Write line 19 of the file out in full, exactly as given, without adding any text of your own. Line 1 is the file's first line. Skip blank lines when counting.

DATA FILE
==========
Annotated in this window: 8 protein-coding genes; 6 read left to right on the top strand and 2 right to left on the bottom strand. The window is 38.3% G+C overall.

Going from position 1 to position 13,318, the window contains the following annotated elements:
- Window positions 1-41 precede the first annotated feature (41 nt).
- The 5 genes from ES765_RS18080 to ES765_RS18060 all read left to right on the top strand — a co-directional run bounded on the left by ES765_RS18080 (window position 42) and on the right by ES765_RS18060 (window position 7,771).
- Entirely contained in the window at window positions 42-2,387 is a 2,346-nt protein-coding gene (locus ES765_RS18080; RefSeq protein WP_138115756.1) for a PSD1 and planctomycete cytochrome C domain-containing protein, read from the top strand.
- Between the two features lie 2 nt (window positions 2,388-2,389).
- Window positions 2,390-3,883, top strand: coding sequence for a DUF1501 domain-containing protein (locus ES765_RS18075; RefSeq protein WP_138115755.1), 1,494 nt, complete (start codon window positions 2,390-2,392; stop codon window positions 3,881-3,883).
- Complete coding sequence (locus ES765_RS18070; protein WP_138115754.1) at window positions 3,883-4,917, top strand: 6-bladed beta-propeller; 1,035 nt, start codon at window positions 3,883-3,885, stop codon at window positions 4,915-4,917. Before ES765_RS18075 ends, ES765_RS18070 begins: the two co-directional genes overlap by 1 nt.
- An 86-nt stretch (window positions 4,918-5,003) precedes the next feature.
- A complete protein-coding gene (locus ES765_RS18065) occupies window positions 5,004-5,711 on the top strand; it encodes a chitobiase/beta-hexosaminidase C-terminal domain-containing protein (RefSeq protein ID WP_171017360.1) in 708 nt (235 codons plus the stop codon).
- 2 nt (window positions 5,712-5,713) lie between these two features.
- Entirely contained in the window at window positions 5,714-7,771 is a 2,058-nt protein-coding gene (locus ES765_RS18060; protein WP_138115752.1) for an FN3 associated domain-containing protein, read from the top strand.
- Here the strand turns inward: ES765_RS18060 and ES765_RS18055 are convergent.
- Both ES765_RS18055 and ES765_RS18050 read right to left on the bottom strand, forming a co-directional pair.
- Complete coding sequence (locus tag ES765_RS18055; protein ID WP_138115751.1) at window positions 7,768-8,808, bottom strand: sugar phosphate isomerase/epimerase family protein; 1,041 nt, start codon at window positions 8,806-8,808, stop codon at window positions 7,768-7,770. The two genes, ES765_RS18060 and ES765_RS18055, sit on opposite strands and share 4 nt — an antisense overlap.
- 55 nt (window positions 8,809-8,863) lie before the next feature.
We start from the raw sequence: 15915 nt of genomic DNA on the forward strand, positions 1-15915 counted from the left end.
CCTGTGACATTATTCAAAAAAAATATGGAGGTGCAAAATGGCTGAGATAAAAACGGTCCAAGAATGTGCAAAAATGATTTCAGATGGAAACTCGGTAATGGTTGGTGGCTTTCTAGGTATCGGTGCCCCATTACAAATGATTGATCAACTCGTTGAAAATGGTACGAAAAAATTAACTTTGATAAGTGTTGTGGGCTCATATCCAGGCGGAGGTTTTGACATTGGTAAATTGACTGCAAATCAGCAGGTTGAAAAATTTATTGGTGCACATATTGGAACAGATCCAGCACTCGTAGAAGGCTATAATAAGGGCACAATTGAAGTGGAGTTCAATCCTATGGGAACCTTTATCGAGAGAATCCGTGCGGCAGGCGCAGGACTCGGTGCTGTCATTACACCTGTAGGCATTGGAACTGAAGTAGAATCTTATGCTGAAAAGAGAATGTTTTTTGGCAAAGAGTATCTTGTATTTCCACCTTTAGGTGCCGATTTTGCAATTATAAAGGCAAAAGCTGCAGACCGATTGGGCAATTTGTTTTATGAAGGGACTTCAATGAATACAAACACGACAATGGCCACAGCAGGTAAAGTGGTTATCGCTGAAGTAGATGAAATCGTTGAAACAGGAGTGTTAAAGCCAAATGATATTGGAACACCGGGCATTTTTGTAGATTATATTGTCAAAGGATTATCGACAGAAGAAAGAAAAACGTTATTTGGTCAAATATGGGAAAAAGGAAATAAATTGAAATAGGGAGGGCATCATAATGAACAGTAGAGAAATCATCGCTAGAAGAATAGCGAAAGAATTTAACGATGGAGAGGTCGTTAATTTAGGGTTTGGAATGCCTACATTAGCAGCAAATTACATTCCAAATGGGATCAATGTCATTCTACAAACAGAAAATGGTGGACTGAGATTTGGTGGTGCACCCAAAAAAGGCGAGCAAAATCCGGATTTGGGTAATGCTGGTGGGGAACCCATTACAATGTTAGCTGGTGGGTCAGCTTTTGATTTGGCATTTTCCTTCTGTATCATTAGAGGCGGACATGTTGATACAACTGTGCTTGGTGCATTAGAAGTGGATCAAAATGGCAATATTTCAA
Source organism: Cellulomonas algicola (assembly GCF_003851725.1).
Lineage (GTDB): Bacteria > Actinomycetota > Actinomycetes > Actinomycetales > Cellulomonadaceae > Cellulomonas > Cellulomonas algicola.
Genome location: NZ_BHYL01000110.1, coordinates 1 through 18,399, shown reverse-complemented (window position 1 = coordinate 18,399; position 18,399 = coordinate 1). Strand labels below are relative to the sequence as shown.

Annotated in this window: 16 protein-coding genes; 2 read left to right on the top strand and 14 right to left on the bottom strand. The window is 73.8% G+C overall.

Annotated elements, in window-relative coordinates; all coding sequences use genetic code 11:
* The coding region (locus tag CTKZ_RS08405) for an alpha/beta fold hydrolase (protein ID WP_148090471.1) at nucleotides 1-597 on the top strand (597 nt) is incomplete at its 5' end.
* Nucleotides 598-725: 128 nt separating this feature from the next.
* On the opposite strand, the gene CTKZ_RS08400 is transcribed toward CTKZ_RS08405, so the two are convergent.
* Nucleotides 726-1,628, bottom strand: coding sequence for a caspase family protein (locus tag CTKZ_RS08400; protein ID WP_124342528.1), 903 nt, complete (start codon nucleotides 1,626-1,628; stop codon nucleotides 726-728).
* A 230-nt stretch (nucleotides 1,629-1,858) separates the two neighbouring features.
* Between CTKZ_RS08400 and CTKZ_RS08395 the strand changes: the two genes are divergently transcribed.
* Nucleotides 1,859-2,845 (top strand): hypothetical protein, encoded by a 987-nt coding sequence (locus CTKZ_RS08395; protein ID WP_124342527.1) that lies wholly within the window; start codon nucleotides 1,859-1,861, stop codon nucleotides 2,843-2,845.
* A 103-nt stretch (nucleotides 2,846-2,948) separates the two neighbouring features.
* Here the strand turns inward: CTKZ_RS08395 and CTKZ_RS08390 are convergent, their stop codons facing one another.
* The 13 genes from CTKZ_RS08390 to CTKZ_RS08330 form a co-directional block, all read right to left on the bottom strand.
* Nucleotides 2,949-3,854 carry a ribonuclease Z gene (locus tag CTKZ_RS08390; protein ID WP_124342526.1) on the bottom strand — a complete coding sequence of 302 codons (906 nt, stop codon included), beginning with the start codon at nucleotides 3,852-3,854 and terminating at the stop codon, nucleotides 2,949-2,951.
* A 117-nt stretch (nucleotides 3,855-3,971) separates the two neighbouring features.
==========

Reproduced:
Source organism: Cellulomonas algicola (assembly GCF_003851725.1).